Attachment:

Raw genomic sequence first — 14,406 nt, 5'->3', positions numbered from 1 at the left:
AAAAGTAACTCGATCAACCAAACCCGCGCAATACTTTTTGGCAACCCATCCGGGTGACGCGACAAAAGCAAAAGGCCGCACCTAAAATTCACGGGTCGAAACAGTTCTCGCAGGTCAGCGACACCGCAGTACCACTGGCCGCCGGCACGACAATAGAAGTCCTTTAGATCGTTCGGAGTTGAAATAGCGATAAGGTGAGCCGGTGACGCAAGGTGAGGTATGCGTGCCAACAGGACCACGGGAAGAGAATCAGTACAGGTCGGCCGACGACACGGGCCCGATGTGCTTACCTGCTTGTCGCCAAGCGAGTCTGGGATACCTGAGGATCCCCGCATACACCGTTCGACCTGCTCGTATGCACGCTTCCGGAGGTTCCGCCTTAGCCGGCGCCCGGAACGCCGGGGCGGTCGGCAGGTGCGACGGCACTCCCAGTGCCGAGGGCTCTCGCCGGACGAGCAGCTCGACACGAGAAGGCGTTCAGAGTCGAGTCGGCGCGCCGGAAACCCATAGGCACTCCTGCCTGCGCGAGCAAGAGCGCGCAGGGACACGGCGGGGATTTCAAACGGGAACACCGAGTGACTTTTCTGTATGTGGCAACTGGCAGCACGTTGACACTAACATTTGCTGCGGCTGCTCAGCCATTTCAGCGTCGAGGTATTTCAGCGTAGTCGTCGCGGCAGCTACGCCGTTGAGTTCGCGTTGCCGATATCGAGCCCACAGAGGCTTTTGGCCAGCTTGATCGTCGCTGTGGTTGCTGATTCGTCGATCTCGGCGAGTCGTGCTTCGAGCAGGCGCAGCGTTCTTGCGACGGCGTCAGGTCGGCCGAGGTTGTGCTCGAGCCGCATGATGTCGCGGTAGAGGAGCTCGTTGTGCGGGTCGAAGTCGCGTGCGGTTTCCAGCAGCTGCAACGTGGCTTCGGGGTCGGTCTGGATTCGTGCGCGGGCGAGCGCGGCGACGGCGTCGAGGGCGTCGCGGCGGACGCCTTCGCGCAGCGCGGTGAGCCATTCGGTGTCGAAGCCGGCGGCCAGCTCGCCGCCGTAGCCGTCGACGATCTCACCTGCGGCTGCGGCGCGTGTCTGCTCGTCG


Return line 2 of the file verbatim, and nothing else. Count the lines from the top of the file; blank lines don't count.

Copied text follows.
AAAAGTAACTCGATCAACCAAACCCGCGCAATACTTTTTGGCAACCCATCCGGGTGACGCGACAAAAGCAAAAGGCCGCACCTAAAATTCACGGGTCGAAACAGTTCTCGCAGGTCAGCGACACCGCAGTACCACTGGCCGCCGGCACGACAATAGAAGTCCTTTAGATCGTTCGGAGTTGAAATAGCGATAAGGTGAGCCGGTGACGCAAGGTGAGGTATGCGTGCCAACAGGACCACGGGAAGAGAATCAGTACAGGTCGGCCGACGACACGGGCCCGATGTGCTTACCTGCTTGTCGCCAAGCGAGTCTGGGATACCTGAGGATCCCCGCATACACCGTTCGACCTGCTCGTATGCACGCTTCCGGAGGTTCCGCCTTAGCCGGCGCCCGGAACGCCGGGGCGGTCGGCAGGTGCGACGGCACTCCCAGTGCCGAGGGCTCTCGCCGGACGAGCAGCTCGACACGAGAAGGCGTTCAGAGTCGAGTCGGCGCGCCGGAAACCCATAGGCACTCCTGCCTGCGCGAGCAAGAGCGCGCAGGGACACGGCGGGGATTTCAAACGGGAACACCGAGTGACTTTTCTGTATGTGGCAACTGGCAGCACGTTGACACTAACATTTGCTGCGGCTGCTCAGCCATTTCAGCGTCGAGGTATTTCAGCGTAGTCGTCGCGGCAGCTACGCCGTTGAGTTCGCGTTGCCGATATCGAGCCCACAGAGGCTTTTGGCCAGCTTGATCGTCGCTGTGGTTGCTGATTCGTCGATCTCGGCGAGTCGTGCTTCGAGCAGGCGCAGCGTTCTTGCGACGGCGTCAGGTCGGCCGAGGTTGTGCTCGAGCCGCATGATGTCGCGGTAGAGGAGCTCGTTGTGCGGGTCGAAGTCGCGTGCGGTTTCCAGCAGCTGCAACGTGGCTTCGGGGTCGGTCTGGATTCGTGCGCGGGCGAGCGCGGCGACGGCGTCGAGGGCGTCGCGGCGGACGCCTTCGCGCAGCGCGGTGAGCCATTCGGTGTCGAAGCCGGCGGCCAGCTCGCCGCCGTAGCCGTCGACGATCTCACCTGCGGCTGCGGCGCGTGTCTGCTCGTCG